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Edgar Allan Poe is usually considered an example of the Romantic movement in the United States. Although his publications are slightly later than those of such well known British Romantics as Shelley, Byron, and Wordsworth, his works share many of their characteristics.
Although his detective stories form a separate class of works with fewer overtly Romantic characteristics, his poetry and other short fiction is typical of the movement.
First, his settings are often Gothic in style, rugged, decayed, mysterious, ominous, isolated, or otherwise suggesting a sensibility steeped in exoticism. Like other Romantics, his works are intended to convey a mood as much as narrate a complex plot, and tends towards the melancholy and melodramatic. He is master of building atmosphere, especially of horror or madness. His works eschew moral lessons, and follow a dictate of art for art's sake, looking forward to and influencing the decadent movement towards the end of the century.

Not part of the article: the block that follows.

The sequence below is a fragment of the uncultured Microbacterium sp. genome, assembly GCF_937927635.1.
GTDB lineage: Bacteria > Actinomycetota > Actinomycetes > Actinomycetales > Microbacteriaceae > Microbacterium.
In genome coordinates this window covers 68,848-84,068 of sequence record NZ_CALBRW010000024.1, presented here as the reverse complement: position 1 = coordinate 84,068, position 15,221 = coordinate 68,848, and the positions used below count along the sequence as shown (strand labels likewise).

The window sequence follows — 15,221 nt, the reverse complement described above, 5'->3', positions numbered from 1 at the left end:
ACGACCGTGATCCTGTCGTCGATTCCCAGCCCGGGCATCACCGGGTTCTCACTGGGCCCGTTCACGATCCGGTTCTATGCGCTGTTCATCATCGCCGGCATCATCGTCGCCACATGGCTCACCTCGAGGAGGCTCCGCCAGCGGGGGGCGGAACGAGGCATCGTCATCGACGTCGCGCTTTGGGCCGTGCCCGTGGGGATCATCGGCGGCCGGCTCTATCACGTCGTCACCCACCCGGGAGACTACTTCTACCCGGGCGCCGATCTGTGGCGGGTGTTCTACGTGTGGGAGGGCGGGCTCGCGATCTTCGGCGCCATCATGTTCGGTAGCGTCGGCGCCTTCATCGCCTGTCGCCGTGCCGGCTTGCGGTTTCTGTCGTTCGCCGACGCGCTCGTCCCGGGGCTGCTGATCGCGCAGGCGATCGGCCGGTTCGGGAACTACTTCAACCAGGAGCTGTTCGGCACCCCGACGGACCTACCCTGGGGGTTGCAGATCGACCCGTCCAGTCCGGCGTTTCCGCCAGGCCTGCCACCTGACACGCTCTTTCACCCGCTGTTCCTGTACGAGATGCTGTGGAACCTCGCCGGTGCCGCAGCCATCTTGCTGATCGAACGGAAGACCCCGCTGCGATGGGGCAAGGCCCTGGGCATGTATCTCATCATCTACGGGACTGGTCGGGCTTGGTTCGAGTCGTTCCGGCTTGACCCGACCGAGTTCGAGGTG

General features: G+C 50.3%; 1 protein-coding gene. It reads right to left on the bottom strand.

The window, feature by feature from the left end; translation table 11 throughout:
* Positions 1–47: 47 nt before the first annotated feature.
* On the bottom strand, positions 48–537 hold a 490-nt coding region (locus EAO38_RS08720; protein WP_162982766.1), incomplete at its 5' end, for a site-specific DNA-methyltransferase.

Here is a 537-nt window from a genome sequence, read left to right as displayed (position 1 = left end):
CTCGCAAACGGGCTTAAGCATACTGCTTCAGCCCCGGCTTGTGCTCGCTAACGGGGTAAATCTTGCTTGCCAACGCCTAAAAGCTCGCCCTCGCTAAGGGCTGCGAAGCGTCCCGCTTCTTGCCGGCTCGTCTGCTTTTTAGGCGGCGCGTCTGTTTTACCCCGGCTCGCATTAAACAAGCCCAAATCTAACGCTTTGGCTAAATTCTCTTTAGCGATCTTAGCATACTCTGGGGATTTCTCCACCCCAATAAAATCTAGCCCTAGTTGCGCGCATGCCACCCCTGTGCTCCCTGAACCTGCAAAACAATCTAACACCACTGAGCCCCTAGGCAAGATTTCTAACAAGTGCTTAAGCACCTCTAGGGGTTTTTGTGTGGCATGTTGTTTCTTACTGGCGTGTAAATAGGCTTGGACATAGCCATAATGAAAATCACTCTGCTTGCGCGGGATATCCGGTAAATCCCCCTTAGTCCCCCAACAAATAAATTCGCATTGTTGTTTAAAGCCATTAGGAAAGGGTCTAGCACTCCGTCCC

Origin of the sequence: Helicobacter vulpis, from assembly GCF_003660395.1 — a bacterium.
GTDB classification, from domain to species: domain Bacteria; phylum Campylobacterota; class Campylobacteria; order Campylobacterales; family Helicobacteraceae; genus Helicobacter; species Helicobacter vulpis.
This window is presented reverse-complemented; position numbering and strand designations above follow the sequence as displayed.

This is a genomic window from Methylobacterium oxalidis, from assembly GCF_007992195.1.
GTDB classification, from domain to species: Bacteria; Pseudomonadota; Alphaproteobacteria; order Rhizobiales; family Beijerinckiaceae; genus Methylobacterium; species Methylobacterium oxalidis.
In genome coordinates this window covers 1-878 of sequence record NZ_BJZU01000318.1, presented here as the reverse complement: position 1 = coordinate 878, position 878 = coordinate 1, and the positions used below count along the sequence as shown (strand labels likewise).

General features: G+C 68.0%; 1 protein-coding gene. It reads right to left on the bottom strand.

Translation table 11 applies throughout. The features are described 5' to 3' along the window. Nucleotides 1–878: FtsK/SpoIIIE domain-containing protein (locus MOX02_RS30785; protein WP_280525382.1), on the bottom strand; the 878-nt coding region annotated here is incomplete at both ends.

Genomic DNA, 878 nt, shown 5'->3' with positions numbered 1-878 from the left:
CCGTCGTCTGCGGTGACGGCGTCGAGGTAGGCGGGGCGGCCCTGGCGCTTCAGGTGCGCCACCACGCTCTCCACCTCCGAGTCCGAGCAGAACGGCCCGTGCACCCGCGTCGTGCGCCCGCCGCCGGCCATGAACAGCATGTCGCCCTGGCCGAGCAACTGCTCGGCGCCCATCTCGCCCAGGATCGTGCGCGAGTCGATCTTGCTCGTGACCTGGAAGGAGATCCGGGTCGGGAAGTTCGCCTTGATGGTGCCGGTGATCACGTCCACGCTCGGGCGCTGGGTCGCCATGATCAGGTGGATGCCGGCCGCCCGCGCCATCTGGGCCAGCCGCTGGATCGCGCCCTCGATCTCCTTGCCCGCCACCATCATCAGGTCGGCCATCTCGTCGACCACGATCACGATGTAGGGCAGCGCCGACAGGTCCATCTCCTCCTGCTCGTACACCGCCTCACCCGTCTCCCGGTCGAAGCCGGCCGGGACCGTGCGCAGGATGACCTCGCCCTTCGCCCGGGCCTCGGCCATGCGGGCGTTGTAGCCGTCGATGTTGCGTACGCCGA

He influenced the development of the short story and of horror and mystery in both the United States and France, where his works were especially popular.
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